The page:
Until now, Riyadh’s verdant past was confined to the pages of textbooks. Today, that history is coming alive. In 2006, the city sponsored an international competition to design a botanical garden as a gift to Saudi Arabia’s recently-anointed leader, King Abdullah. The winning design, a joint venture from British architecture and engineering firms Barton Willmore and Buro Happold, will explore the region’s plant life through the ages, taking visitors on a walk millions of years back in time.
Set to open in 2011, the ambitious King Abdullah International Botanical Gardens will attempt to display the diverse array of the region’s plant species throughout the past 400 million years in its “paleobotanic” greenhouse. And, as if helping visitors peer into the past isn’t enough of a challenge, the garden will also explore the land’s potential future. The designers hope to educate visitors about the process and consequences of natural-resource depletion and human-wrought climate change as well as the benefits of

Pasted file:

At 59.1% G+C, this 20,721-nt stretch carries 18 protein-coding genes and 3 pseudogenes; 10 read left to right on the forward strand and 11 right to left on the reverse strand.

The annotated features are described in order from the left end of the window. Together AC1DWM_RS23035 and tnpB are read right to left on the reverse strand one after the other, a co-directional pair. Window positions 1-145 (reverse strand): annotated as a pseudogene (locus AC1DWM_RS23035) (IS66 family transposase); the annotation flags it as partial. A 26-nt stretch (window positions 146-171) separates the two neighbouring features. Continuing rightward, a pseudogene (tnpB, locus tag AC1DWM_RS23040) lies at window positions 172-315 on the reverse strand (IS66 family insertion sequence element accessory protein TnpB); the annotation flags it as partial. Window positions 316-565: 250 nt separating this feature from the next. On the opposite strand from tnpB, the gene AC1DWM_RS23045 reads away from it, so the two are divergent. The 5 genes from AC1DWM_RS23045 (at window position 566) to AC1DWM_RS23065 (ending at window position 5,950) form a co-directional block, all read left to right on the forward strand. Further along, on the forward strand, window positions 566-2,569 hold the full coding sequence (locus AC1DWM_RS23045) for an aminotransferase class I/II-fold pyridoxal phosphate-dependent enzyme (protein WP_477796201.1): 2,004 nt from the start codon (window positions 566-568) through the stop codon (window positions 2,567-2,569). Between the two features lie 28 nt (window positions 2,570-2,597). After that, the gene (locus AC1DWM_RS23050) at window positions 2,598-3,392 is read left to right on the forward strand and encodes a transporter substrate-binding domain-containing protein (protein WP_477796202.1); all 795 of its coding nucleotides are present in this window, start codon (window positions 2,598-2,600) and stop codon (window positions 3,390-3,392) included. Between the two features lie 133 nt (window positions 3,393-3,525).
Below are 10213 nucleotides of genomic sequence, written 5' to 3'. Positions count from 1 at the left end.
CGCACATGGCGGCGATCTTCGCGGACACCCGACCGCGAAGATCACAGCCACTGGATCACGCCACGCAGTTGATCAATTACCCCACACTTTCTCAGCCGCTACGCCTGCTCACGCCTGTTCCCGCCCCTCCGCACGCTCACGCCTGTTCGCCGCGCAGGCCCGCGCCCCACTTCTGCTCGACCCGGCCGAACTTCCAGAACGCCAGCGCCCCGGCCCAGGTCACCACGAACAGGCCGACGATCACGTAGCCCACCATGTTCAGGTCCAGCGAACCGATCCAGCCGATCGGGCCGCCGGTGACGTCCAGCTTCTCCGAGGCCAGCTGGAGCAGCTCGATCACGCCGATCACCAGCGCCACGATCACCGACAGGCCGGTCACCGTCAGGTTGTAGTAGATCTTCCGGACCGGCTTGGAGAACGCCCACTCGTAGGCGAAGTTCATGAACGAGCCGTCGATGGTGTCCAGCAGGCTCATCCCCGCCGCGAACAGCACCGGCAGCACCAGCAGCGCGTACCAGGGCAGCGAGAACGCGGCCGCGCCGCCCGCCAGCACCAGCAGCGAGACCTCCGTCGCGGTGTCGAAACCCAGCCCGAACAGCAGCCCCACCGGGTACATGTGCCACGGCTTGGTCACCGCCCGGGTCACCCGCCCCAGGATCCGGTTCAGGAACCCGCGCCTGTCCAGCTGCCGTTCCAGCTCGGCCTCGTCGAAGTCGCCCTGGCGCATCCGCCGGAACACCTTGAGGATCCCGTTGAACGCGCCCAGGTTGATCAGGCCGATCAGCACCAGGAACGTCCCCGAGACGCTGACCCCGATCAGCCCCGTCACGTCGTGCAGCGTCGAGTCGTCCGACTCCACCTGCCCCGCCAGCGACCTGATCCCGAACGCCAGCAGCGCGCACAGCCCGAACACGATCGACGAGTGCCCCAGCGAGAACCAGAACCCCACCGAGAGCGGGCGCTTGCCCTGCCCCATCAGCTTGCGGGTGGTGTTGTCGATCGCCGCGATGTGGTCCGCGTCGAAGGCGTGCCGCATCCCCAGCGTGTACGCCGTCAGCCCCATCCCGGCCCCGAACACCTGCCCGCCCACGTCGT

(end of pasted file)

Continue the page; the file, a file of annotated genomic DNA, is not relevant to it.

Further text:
preserving Earth’s bounty.
At the heart of the $200-million project is what will be the largest greenhouse in the world. Spanning 20 acres and shaped like two interlocking crescents—a symbol of Muslim faith—the garden will lead visitors through six geological time periods, starting with the Devonian, when life on land was just developing, and ending with the Pliocene, when the Arabian Peninsula was brimming with dense grasslands and gushing rivers. Extinct flora—from the horsetail tree to the leafless Rhynia to the Medullosa shrub—will be represented with models and closely related modern species. (Outside the greenhouse, guests can view a smattering of exhibits, fountain areas and tree mazes at the scientific, “wadi” and water gardens.)single page
Five amazing, clean technologies that will set us free, in this month's energy-focused issue. Also: how to build a better bomb detector, the robotic toys that are raising your children, a human catapult, the world's smallest arcade, and much more.